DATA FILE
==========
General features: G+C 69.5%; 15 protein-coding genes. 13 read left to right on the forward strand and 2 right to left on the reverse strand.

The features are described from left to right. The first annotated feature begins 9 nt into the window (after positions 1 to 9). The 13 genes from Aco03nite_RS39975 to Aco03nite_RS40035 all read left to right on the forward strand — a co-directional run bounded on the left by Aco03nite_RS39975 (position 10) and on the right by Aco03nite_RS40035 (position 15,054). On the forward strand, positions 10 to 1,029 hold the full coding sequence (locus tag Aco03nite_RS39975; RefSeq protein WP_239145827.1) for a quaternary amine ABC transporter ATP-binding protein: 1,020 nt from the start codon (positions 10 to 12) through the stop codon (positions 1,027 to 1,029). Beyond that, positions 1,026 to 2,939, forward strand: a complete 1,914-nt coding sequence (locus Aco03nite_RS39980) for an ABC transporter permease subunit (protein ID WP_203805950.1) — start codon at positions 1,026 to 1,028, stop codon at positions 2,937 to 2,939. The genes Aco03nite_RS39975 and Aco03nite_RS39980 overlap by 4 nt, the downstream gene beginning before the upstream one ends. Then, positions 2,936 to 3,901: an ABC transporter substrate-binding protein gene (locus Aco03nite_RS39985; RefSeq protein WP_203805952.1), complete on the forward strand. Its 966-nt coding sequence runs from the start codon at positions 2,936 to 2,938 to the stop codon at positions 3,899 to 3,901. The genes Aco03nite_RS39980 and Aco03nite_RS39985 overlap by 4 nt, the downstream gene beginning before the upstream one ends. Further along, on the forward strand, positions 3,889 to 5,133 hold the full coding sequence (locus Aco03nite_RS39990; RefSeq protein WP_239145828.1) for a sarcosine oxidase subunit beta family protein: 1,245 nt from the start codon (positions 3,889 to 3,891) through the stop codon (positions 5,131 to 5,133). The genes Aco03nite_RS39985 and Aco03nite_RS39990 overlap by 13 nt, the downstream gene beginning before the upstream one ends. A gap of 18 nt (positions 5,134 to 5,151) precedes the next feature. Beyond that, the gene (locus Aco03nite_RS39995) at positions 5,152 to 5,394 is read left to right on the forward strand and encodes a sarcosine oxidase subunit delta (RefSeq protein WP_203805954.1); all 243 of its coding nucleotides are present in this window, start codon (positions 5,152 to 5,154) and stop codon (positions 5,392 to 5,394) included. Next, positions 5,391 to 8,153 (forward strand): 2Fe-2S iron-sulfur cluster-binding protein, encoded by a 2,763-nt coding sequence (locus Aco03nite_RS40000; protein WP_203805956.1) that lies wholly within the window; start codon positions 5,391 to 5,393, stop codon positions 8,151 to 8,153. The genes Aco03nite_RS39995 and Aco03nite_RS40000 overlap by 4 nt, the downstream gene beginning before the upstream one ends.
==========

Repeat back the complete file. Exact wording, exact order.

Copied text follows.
General features: G+C 69.5%; 15 protein-coding genes. 13 read left to right on the forward strand and 2 right to left on the reverse strand.

The features are described from left to right. The first annotated feature begins 9 nt into the window (after positions 1 to 9). The 13 genes from Aco03nite_RS39975 to Aco03nite_RS40035 all read left to right on the forward strand — a co-directional run bounded on the left by Aco03nite_RS39975 (position 10) and on the right by Aco03nite_RS40035 (position 15,054). On the forward strand, positions 10 to 1,029 hold the full coding sequence (locus tag Aco03nite_RS39975; RefSeq protein WP_239145827.1) for a quaternary amine ABC transporter ATP-binding protein: 1,020 nt from the start codon (positions 10 to 12) through the stop codon (positions 1,027 to 1,029). Beyond that, positions 1,026 to 2,939, forward strand: a complete 1,914-nt coding sequence (locus Aco03nite_RS39980) for an ABC transporter permease subunit (protein ID WP_203805950.1) — start codon at positions 1,026 to 1,028, stop codon at positions 2,937 to 2,939. The genes Aco03nite_RS39975 and Aco03nite_RS39980 overlap by 4 nt, the downstream gene beginning before the upstream one ends. Then, positions 2,936 to 3,901: an ABC transporter substrate-binding protein gene (locus Aco03nite_RS39985; RefSeq protein WP_203805952.1), complete on the forward strand. Its 966-nt coding sequence runs from the start codon at positions 2,936 to 2,938 to the stop codon at positions 3,899 to 3,901. The genes Aco03nite_RS39980 and Aco03nite_RS39985 overlap by 4 nt, the downstream gene beginning before the upstream one ends. Further along, on the forward strand, positions 3,889 to 5,133 hold the full coding sequence (locus Aco03nite_RS39990; RefSeq protein WP_239145828.1) for a sarcosine oxidase subunit beta family protein: 1,245 nt from the start codon (positions 3,889 to 3,891) through the stop codon (positions 5,131 to 5,133). The genes Aco03nite_RS39985 and Aco03nite_RS39990 overlap by 13 nt, the downstream gene beginning before the upstream one ends. A gap of 18 nt (positions 5,134 to 5,151) precedes the next feature. Beyond that, the gene (locus Aco03nite_RS39995) at positions 5,152 to 5,394 is read left to right on the forward strand and encodes a sarcosine oxidase subunit delta (RefSeq protein WP_203805954.1); all 243 of its coding nucleotides are present in this window, start codon (positions 5,152 to 5,154) and stop codon (positions 5,392 to 5,394) included. Next, positions 5,391 to 8,153 (forward strand): 2Fe-2S iron-sulfur cluster-binding protein, encoded by a 2,763-nt coding sequence (locus Aco03nite_RS40000; protein WP_203805956.1) that lies wholly within the window; start codon positions 5,391 to 5,393, stop codon positions 8,151 to 8,153. The genes Aco03nite_RS39995 and Aco03nite_RS40000 overlap by 4 nt, the downstream gene beginning before the upstream one ends.